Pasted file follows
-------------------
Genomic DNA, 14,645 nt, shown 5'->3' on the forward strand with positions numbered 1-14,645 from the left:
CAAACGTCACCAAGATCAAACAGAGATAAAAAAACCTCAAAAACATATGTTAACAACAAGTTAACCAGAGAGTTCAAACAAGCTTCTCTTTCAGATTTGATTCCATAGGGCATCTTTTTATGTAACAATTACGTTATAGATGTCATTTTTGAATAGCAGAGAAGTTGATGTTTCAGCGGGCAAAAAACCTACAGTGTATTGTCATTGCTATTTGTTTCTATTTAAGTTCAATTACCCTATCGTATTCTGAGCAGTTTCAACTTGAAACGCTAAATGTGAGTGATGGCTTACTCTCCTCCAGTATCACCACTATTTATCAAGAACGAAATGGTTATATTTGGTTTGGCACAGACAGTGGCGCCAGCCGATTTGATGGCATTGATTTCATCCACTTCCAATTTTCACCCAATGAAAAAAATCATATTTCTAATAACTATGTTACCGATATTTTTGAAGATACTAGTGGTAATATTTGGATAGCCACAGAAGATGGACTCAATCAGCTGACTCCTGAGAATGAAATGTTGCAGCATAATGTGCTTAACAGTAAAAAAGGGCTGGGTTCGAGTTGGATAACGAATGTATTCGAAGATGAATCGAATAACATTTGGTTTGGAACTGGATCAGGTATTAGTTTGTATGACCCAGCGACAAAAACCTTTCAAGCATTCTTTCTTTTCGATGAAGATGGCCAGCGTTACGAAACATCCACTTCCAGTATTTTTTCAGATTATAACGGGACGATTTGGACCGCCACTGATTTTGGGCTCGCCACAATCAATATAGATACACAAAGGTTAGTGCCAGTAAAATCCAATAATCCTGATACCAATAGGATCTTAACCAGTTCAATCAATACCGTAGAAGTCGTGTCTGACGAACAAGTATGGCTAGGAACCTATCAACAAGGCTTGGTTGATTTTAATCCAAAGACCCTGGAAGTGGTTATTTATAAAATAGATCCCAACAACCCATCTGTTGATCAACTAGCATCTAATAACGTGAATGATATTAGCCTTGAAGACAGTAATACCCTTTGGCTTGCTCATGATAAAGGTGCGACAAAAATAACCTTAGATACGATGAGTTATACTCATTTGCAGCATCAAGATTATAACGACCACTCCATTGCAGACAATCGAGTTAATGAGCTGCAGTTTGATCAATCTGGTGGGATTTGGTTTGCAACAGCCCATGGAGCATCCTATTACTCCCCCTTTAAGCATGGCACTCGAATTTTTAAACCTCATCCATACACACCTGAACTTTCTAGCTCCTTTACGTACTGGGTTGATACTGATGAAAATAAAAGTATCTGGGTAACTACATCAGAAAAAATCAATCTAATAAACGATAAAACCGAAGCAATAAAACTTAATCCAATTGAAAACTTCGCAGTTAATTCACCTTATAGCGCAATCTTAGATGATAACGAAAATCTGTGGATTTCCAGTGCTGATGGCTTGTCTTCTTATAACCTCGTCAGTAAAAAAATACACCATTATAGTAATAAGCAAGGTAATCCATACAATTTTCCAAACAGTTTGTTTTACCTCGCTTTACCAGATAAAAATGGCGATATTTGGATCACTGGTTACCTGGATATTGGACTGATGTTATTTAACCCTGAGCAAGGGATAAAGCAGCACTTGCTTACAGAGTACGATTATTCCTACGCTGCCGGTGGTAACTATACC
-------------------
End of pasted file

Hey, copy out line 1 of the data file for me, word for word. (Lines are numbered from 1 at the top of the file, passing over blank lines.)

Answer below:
Genomic DNA, 14,645 nt, shown 5'->3' on the forward strand with positions numbered 1-14,645 from the left: